Amarillo College accepts ‘No Excuses’ in pursuing its anti-poverty mission

Amarillo College President Russell Lowery-Hart has made it his mission – and that of his college – to help low-income students succeed. The key ingredient in his formula? Love. “When you love the students you have rather than the students you wish you had, and when you build your college around their needs, you can actually ensure that they complete what they’ve started,” he says.


From the very first, Georgia Gwinnett has put students first

The Gonzalez brothers, (from left) Arnoldo, Homero, and Esteban, all have benefited from the student-centered approach adopted by Georgia Gwinnett College near Atlanta. The brothers are all GGC graduates, despite the barriers they faced as young immigrants from Mexico. The college took an intensely personal approach to ensure their success – standard operating procedure at Georgia Gwinnett.


Morgan State nourishes students every way it can

These days, Morgan State University junior Deja Jones is focusing on her course work, but that hasn’t always been the case. In fact, money was so tight during her sophomore year that Jones was “literally fainting” because she couldn’t afford regular meals. That’s when Morgan State’s wraparound support system kicked in.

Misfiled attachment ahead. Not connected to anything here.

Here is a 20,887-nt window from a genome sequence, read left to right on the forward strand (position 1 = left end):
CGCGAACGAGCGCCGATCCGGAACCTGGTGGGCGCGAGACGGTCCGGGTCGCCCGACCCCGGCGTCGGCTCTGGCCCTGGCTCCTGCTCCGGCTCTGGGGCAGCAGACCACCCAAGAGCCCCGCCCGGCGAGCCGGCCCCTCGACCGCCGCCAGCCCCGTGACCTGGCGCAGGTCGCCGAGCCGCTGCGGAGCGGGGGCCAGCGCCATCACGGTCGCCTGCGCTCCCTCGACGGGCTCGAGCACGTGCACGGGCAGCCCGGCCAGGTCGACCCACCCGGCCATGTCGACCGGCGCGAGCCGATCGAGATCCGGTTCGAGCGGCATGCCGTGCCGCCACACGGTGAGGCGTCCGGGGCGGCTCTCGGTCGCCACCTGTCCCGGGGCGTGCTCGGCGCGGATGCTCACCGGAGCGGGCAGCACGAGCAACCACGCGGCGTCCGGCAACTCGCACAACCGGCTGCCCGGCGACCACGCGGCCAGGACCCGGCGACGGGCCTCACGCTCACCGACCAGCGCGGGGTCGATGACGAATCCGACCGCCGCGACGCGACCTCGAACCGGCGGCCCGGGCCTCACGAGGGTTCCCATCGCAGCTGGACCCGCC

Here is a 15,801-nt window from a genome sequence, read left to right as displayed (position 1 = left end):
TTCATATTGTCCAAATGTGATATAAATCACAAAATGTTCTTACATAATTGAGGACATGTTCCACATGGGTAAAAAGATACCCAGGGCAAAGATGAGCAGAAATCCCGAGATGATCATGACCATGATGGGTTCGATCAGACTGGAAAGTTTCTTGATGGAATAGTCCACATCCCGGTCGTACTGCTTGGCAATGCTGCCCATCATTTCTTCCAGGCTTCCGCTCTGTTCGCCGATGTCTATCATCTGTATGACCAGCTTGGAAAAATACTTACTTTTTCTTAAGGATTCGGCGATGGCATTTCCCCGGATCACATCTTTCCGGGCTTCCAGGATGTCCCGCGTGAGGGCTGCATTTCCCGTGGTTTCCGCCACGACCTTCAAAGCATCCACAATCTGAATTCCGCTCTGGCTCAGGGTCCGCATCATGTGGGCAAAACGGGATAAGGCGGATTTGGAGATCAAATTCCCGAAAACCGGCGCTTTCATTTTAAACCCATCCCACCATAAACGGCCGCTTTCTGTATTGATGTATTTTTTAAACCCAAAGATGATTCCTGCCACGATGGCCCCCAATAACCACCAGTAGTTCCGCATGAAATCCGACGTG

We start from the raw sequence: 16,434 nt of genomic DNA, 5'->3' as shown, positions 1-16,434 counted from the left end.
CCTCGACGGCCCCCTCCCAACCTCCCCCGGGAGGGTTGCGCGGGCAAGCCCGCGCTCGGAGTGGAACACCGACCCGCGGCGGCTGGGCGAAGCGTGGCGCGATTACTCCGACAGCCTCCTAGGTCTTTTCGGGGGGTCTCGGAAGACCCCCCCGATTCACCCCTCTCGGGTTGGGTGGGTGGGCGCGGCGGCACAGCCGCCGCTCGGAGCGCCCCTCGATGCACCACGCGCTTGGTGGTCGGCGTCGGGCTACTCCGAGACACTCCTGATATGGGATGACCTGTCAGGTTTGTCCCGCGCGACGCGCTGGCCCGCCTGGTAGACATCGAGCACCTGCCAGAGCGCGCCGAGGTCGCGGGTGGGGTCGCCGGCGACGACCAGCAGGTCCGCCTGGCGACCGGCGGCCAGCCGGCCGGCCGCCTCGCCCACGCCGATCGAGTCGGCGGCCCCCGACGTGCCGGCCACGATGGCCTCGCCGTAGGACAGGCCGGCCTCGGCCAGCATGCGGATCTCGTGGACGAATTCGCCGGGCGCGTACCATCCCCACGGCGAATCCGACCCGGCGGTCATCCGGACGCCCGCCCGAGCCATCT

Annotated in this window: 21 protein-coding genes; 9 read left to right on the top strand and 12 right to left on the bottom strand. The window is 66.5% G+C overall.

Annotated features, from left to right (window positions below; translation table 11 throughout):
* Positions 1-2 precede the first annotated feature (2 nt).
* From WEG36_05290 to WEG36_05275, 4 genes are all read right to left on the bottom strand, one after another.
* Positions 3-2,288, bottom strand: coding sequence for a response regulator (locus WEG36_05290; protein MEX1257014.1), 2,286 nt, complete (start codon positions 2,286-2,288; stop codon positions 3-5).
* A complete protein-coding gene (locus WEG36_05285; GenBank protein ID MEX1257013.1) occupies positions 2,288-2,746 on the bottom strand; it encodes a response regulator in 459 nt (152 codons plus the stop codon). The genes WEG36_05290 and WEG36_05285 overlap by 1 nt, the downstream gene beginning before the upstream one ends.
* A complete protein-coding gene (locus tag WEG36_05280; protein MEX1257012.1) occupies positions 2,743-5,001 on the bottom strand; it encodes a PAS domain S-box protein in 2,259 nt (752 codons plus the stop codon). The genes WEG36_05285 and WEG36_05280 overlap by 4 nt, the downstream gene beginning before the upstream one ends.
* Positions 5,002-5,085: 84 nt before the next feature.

Statewide Systems are also going "Beyond Financial Aid"

While many institutions have launched holistic efforts to help low-income students, two statewide systems—in Georgia and Tennessee—operate similar programs on a much larger scale.


Colleges’ student-focused cultures start at the top—in the president’s office

They come from starkly different backgrounds—one a military officer, the other a career academic—but two innovative college presidents have reached the same conclusion: Attacking poverty is the right strategy to help students succeed.


If you’re like most Americans, when you hear the term “college student,” a picture comes to mind: A young person—late teens or early 20s—walking across a leaf-strewn quad with a backpack slung across one shoulder. It’s an evocative image—iconic, even. It’s also wrong.

Doug Richardson

The stories in this issue of Focus were reported and written by Doug Richardson, a journalist and communications professional with decades of experience. He was the Indiana Statehouse bureau chief for The Associated Press in the late 1980s and early ’90s and later served as director of communications for the White House Office of National Drug Control Policy. He also led policy and communications efforts for the Democratic Governors Association and has worked for several public affairs, law and lobbying firms. He now owns DirectionPR, a public relations and communications firm in Washington, D.C.

Editing | David S. Powell
Editorial assistance | Ruth Holladay
Photography | Shawn Spence Photography
Design & development | IronGate Creative
Multimedia production | Matthew Jenkins
Video production | Angela Cain and Mike Jensen

Focus Archive


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Adult students
Black male student success
Community partnerships
Competency-based education
Comprehensive student records
Economical instruction
Employer-sponsored tuition reimbursement
Learning assessment
Non-degree credentials
Prison education
Rural students
Struggles of Today's Student
Student supports
Students with Development Disabilities
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